During the pandemic, many companies also struggle to maintain their operations in compliance with data protection regulations. Many tools that facilitate mobile work, for example, were used only to a limited extent or not at all for data protection reasons. Almost one in four companies (23 percent) did not use collaboration tools for data protection reasons. Another 17 percent used these applications only to a limited extent. Cloud services such as online storage were not fully used by a quarter (26 percent), and 2 percent did not use them at all for data protection reasons. One in ten companies (10 percent) restricted the use of video conferencing systems, 3 percent were unable to use suitable video conferencing systems due to data protection requirements. And 4 percent stated that they had to limit the use of messenger services within the company in order to comply with data protection regulations. "Many companies are faced with a dilemma: On the one hand, they depend on communication and collaboration tools that enable remote collaboration and replace business trips. On the other hand, German supervisory authorities criticize precisely those tools as not being compliant to data protection regulations," says Dehmel.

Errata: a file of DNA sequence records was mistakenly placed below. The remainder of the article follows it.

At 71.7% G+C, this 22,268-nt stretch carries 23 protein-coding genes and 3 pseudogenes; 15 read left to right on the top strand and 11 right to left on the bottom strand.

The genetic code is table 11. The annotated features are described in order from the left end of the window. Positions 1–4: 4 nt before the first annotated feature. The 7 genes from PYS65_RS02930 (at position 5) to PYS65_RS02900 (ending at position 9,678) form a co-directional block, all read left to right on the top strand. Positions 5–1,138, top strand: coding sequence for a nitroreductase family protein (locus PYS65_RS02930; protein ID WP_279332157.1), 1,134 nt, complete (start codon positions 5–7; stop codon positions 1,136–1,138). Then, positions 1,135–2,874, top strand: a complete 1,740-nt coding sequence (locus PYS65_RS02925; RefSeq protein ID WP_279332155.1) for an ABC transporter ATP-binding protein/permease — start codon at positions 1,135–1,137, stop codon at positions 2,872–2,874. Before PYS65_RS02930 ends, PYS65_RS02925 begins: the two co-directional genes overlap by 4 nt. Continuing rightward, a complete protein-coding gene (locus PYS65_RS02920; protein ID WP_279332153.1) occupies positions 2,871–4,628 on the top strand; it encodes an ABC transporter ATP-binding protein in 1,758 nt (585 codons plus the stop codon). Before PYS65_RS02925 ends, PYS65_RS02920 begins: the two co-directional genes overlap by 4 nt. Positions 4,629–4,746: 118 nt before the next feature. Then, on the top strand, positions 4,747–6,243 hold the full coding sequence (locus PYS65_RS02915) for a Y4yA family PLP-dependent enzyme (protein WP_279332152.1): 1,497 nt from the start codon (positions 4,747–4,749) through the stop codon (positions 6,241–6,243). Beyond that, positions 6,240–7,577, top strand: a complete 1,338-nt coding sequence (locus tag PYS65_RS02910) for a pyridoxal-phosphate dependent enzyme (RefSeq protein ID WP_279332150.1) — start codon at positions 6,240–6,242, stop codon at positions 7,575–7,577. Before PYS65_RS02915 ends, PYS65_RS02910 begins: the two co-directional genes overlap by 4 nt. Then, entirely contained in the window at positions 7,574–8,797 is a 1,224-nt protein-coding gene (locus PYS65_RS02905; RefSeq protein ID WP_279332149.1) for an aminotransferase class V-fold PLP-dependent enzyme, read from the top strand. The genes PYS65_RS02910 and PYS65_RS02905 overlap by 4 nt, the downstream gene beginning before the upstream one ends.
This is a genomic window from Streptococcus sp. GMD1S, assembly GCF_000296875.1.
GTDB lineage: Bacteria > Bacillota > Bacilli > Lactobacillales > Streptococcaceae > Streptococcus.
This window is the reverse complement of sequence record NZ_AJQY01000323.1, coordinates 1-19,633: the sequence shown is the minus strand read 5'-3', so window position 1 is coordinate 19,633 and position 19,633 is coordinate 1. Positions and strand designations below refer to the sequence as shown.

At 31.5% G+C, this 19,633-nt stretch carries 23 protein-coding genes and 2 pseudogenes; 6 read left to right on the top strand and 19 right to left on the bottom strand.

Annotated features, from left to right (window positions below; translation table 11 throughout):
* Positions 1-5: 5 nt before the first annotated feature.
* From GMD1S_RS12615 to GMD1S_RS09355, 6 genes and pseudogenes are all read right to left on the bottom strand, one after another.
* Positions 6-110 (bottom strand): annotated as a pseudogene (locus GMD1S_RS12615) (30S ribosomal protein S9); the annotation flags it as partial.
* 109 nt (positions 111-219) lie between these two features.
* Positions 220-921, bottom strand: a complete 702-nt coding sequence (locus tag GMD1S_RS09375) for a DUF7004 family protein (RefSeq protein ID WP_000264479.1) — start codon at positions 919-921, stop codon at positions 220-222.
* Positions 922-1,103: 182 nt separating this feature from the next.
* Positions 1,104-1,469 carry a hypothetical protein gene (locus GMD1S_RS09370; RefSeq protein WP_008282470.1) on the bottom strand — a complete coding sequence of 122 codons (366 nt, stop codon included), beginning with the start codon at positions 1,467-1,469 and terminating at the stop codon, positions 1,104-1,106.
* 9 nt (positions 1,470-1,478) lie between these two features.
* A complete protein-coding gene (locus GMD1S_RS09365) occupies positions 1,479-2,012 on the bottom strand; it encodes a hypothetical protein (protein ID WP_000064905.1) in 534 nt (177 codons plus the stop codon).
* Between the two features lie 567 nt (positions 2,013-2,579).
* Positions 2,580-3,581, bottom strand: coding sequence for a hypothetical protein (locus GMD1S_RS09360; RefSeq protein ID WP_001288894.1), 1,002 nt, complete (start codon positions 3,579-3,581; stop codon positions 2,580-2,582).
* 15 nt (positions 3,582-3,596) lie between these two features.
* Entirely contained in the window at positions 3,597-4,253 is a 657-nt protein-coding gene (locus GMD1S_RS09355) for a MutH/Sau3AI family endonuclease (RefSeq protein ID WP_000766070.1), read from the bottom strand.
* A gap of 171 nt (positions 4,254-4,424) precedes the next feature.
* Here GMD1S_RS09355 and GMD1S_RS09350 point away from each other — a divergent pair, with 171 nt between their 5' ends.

Remote work guidelines: yes, own tracing apps: no

More than four out of ten companies (42 percent) have drawn up guidelines for remote work, 20 percent of which were already in place before the outbreak of the pandemic. Another 37 percent are planning or discussing such guidelines, while for 6 percent this is not an issue. And 13 percent state that their company does not allow remote work in principle. None of the respondents use their company's own contact tracking apps for Covid19 infections. However, every fifth company with 500 employees or more (22 percent) is planning or discussing its own tracing app independently of the official Corona Tracing App of the German government. Overall, almost two thirds (62 percent) believe that more options for data use would help in the fight against the pandemic. However, one in ten (10 percent) companies says that they were unable to implement certain corona measures due to data protection regulations. Four out of ten of those surveyed (40 percent) also say that Germany is overdoing it when it comes to data protection.

Note on methodology: The information is based on a survey conducted by Bitkom Research on behalf of Bitkom. In this survey, 504 persons responsible for data protection (company data protection officers, managing directors, IT managers) of companies in all industries with 20 or more employees in Germany were interviewed by telephone. The survey is representative.